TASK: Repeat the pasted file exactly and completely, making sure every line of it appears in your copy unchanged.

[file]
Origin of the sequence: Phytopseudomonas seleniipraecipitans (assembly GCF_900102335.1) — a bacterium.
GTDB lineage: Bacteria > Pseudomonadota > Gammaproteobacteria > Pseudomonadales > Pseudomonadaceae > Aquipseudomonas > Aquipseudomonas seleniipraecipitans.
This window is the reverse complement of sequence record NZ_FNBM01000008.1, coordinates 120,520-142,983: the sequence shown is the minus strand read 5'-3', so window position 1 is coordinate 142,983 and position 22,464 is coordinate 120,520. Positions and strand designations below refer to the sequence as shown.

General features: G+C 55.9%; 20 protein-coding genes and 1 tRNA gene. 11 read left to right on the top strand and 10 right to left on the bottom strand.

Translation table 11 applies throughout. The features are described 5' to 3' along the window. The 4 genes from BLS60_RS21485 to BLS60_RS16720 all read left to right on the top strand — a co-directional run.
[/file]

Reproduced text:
Origin of the sequence: Phytopseudomonas seleniipraecipitans (assembly GCF_900102335.1) — a bacterium.
GTDB lineage: Bacteria > Pseudomonadota > Gammaproteobacteria > Pseudomonadales > Pseudomonadaceae > Aquipseudomonas > Aquipseudomonas seleniipraecipitans.
This window is the reverse complement of sequence record NZ_FNBM01000008.1, coordinates 120,520-142,983: the sequence shown is the minus strand read 5'-3', so window position 1 is coordinate 142,983 and position 22,464 is coordinate 120,520. Positions and strand designations below refer to the sequence as shown.

General features: G+C 55.9%; 20 protein-coding genes and 1 tRNA gene. 11 read left to right on the top strand and 10 right to left on the bottom strand.

Translation table 11 applies throughout. The features are described 5' to 3' along the window. The 4 genes from BLS60_RS21485 to BLS60_RS16720 all read left to right on the top strand — a co-directional run.